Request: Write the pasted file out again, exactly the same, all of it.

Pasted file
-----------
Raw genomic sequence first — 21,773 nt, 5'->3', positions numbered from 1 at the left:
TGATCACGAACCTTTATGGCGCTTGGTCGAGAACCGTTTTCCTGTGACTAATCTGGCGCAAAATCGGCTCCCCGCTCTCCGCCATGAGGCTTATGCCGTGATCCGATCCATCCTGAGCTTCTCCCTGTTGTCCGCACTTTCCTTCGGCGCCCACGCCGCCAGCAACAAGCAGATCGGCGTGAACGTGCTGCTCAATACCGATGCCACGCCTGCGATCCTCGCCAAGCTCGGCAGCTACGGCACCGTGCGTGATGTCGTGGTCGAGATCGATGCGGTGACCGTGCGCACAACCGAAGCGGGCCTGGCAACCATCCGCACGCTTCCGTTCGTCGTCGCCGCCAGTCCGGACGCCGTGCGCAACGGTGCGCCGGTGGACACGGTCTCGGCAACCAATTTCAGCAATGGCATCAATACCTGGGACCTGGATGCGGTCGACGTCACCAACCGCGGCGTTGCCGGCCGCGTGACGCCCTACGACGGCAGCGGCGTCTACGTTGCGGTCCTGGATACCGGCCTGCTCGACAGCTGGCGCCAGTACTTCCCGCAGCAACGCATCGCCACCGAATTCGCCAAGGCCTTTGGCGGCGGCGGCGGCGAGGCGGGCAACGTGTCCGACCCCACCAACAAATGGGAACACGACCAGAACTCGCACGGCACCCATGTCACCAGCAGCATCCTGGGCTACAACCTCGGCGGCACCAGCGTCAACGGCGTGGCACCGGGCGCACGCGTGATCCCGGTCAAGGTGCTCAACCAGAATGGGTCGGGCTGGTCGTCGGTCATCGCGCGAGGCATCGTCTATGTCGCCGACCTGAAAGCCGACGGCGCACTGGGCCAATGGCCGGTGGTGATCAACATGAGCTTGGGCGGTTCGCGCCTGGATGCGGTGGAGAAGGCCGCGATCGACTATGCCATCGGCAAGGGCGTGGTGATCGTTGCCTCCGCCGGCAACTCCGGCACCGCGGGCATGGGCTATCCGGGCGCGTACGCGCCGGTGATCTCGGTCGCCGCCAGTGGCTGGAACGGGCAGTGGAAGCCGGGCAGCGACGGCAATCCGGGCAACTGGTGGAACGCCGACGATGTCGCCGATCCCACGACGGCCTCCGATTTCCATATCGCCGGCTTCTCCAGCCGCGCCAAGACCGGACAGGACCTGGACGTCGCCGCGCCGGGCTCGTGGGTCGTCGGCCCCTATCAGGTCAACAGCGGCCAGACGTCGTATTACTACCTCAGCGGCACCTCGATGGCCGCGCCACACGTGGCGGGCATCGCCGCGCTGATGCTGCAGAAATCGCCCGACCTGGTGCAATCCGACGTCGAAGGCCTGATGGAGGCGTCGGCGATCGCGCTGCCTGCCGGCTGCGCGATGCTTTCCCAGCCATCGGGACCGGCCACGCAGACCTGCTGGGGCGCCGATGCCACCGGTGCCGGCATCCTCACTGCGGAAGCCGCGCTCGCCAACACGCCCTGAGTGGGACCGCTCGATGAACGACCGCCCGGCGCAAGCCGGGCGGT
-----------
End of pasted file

Raw genomic sequence first — 21,773 nt, 5'->3', positions numbered from 1 at the left:
TGATCACGAACCTTTATGGCGCTTGGTCGAGAACCGTTTTCCTGTGACTAATCTGGCGCAAAATCGGCTCCCCGCTCTCCGCCATGAGGCTTATGCCGTGATCCGATCCATCCTGAGCTTCTCCCTGTTGTCCGCACTTTCCTTCGGCGCCCACGCCGCCAGCAACAAGCAGATCGGCGTGAACGTGCTGCTCAATACCGATGCCACGCCTGCGATCCTCGCCAAGCTCGGCAGCTACGGCACCGTGCGTGATGTCGTGGTCGAGATCGATGCGGTGACCGTGCGCACAACCGAAGCGGGCCTGGCAACCATCCGCACGCTTCCGTTCGTCGTCGCCGCCAGTCCGGACGCCGTGCGCAACGGTGCGCCGGTGGACACGGTCTCGGCAACCAATTTCAGCAATGGCATCAATACCTGGGACCTGGATGCGGTCGACGTCACCAACCGCGGCGTTGCCGGCCGCGTGACGCCCTACGACGGCAGCGGCGTCTACGTTGCGGTCCTGGATACCGGCCTGCTCGACAGCTGGCGCCAGTACTTCCCGCAGCAACGCATCGCCACCGAATTCGCCAAGGCCTTTGGCGGCGGCGGCGGCGAGGCGGGCAACGTGTCCGACCCCACCAACAAATGGGAACACGACCAGAACTCGCACGGCACCCATGTCACCAGCAGCATCCTGGGCTACAACCTCGGCGGCACCAGCGTCAACGGCGTGGCACCGGGCGCACGCGTGATCCCGGTCAAGGTGCTCAACCAGAATGGGTCGGGCTGGTCGTCGGTCATCGCGCGAGGCATCGTCTATGTCGCCGACCTGAAAGCCGACGGCGCACTGGGCCAATGGCCGGTGGTGATCAACATGAGCTTGGGCGGTTCGCGCCTGGATGCGGTGGAGAAGGCCGCGATCGACTATGCCATCGGCAAGGGCGTGGTGATCGTTGCCTCCGCCGGCAACTCCGGCACCGCGGGCATGGGCTATCCGGGCGCGTACGCGCCGGTGATCTCGGTCGCCGCCAGTGGCTGGAACGGGCAGTGGAAGCCGGGCAGCGACGGCAATCCGGGCAACTGGTGGAACGCCGACGATGTCGCCGATCCCACGACGGCCTCCGATTTCCATATCGCCGGCTTCTCCAGCCGCGCCAAGACCGGACAGGACCTGGACGTCGCCGCGCCGGGCTCGTGGGTCGTCGGCCCCTATCAGGTCAACAGCGGCCAGACGTCGTATTACTACCTCAGCGGCACCTCGATGGCCGCGCCACACGTGGCGGGCATCGCCGCGCTGATGCTGCAGAAATCGCCCGACCTGGTGCAATCCGACGTCGAAGGCCTGATGGAGGCGTCGGCGATCGCGCTGCCTGCCGGCTGCGCGATGCTTTCCCAGCCATCGGGACCGGCCACGCAGACCTGCTGGGGCGCCGATGCCACCGGTGCCGGCATCCTCACTGCGGAAGCCGCGCTCGCCAACACGCCCTGAGTGGGACCGCTCGATGAACGACCGCCCGGCGCAAGCCGGGCGGT